Hello, hello! Surprisingly, I spent my Thanksgiving weekend not on stitching, but on hooking up this cute little pumpkin :) This is my first attempt at "amigurumi", which is the very popular craft of crocheting or knitting stuffed toys. Most "ami" patterns are worked in regular yarn, but I recently thrifted this lovely orange crochet thread that was just perfect for a pumpkin! And so a pumpkin I did make :)
While searching online for patterns, I stumbled across Planet June, the wonderful site of amigurumi artist and author June Gilbank, who offers lots of tutorials and free patterns! I knew I was in the right place when I saw her amazing Discworld, inspired by one of my all-time favourite authors, Sir Terry Pratchett :) This is her Pumpkin:
And here is mine, without the pins:
For the pumpkin, I doubled the recommended stitches in the free pattern, and did the same for all but the very bottom of the stem where I made a few changes. The vines and the leaf are my own design :) I took some pictures as I went along, and I thought I'd share them for anyone else interested in the process! So this isn't a real tutorial but more of an inspiration for anyone else who would like to try making one:
Fine (Thread) Crochet "Pumpkin" Variation
~ Crochet Thread #10 in Orange, Brown, and Green
~ Size 7 (1.50 mm) fine crochet hook
~ Polyester Fiberfill for stuffing
~ Darning Needle
June's pattern is very clear and easy to follow, and contains an explanation of all the US stitch terms at the start :) For the pumpkin, I just doubled all the given amounts and also doubled the size of the stitches. So I started with a chain of 32 (16 x 2), and substituted HDC for the SC and DC for the HDC. So on Row 1 which reads like this:
" sc in 2nd ch from hook, sc in next 2 ch, hdc in next 9 ch, sc in last 3 ch (15 st)"
I made the stitches double-high and also doubled the number of them, like this:
HDC in 2nd ch fr hook, HDC in next 5 ch, DC in next 18 ch, HDC in last 6 ch (30 st)
And so on for the rest of the rows until the end. I wrote these replacements right above the original ones on my printout of the pattern, so I wouldn't forget :)
The stitches are ribbed, meaning that they're worked in the back loops only, which gives it the lovely raised ridges! When you reach the end, you have a rectangle:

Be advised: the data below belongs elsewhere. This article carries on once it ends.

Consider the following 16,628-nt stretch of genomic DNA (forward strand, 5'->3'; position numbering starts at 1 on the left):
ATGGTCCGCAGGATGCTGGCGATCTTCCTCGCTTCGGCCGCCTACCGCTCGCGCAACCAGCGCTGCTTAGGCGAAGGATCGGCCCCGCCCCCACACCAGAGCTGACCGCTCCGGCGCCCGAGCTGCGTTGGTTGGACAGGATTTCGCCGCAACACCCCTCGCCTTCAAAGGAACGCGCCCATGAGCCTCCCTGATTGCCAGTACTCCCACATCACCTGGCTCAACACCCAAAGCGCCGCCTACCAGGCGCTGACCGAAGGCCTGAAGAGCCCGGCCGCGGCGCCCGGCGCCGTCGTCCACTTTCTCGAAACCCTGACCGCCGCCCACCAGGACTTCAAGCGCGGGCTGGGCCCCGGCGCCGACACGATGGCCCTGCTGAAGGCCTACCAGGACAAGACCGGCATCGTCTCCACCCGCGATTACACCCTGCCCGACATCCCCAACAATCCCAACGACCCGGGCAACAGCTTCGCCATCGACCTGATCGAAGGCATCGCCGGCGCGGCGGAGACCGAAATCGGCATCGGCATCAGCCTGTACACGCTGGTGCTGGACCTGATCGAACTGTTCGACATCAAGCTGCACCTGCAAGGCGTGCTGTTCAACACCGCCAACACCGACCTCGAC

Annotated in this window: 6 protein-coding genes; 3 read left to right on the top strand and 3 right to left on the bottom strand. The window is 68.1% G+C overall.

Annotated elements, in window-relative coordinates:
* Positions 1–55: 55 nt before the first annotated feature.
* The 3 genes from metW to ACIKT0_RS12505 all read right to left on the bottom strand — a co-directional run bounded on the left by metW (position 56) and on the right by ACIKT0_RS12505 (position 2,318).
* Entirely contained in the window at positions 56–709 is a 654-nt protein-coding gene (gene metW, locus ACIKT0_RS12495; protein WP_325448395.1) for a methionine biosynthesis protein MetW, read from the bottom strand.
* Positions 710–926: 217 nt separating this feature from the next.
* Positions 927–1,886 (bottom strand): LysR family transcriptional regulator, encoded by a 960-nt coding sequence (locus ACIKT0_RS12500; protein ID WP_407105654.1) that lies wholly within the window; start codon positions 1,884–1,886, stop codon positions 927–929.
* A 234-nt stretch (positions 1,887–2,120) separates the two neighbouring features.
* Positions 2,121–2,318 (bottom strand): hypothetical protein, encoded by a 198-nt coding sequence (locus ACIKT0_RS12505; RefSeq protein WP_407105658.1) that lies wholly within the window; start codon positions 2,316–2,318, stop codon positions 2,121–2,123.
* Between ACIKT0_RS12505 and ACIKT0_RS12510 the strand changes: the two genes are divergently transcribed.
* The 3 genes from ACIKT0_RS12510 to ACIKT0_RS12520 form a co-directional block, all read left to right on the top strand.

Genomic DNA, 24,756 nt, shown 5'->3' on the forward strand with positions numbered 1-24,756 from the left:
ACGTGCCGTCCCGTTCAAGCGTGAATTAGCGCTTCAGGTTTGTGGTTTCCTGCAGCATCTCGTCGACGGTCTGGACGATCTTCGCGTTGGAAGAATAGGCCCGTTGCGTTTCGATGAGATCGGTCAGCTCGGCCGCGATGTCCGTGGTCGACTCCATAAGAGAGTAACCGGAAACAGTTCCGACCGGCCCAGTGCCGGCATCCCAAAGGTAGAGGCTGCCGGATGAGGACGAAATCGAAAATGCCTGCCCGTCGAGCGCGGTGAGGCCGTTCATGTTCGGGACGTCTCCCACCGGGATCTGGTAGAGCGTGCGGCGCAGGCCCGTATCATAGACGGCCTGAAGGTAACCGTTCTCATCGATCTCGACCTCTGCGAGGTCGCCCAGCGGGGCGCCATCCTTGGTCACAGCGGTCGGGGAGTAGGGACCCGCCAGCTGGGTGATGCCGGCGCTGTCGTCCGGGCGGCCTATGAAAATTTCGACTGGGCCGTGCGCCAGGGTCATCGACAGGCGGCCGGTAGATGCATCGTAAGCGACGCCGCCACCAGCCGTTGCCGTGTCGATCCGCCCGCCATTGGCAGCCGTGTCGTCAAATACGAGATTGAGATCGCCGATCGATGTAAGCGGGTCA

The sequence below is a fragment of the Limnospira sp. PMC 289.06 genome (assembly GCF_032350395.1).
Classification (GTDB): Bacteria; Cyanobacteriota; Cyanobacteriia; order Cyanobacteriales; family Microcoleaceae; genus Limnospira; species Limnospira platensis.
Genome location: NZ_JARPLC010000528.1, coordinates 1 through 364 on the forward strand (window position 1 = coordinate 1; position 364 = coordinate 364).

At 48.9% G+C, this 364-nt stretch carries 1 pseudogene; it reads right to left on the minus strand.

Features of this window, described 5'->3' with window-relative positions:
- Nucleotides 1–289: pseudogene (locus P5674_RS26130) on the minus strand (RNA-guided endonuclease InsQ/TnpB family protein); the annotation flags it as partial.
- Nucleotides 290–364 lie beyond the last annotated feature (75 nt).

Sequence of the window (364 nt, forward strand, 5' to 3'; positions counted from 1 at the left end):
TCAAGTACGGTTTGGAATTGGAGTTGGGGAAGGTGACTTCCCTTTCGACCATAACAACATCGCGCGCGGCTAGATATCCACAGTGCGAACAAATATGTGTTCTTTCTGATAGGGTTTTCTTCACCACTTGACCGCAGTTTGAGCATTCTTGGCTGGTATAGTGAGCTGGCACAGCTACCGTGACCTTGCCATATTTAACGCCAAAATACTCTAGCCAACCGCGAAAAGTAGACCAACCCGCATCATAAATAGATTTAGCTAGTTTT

Which you then fold over and crochet up to close, which makes an open-ended tube:
For joining up the tube, the pattern recommends to "Sl st through both layers (Row 26 and the starting chain)". I found that this looked a little flat, so I only slip stitched through the back loops on Row 26 and the front loops of the starting chain to close.
Then it was time to draw the bottom of the tube together and stuff it!
I used WAY more polyfill then I thought I would need! It's got to be packed in firmly to round out nicely, otherwise you don't get that pumpkin shape :) Once I closed up the top, I followed June's instructions for shaping, just enough to get an indent at the top and bottom. Admittedly, at this point, it looks more like an orange!
And then it was time for the stem! This is worked in a spiral fashion (which was new to me!), and so you don't join the rounds. I did NOT double the stitch height here, but I doubled the stitch amount again. When I reached Round 6 (the base), I did 1 sc, a ch 3 picot and 1 sc in each of the five stitches around. This gave me sharper points.
I also poked a small bit of stuffing up inside the main part of the stem and then shaped the bottom of the stem slightly so that it tapered realistically:
When I was working with the stem, especially as I was shaping it, I kept thinking that I had stitched a tiny chocolate octopus who was missing three legs LOL!
This in the end of the PlanetJune pattern. I could have left my pumpkin here, but it was looking a little plain ;) June includes suggestions for turning it into a spooky Jack O' Lantern with felt features or a Cute (Kawaii) Pumpkin with eyes and a smile.
But I wanted a realistic looking pumpkin, so I decided to add some vines and a leaf :)
The vines came to me easily, I got them to look how I wanted on the first try. But the leaf, oh the leaf! It took me so many tries, and I honestly don't know what I did last going off, but it looked as good as it was going to get so I stopped fussing LOL :)
I joined the leaf and the vines to the pumpkin with the thread tails left on each one, darning through the bottom edge only so that all three are still moveable. I was going to fix them down, but decided I liked the look, especially the way the leaf curls up ;)
And that's it :) My pumpkin worked up in an afternoon, and I had a lot of fun making it! I stuck some sewing pins in for the photos but it will probably end up holding some of the darning needles I use for crochet work. Or it may end up holding nothing at all and just looking pretty, since it looks very cheerful as an Autumnal decoration too!
This is the first time I've shown crochet here at ES, and this is *not* the introductory post to my Fine Crochet work I've long been promising. That's still in the works, but I couldn't resist sharing my first amigurumi today :) What do you think?!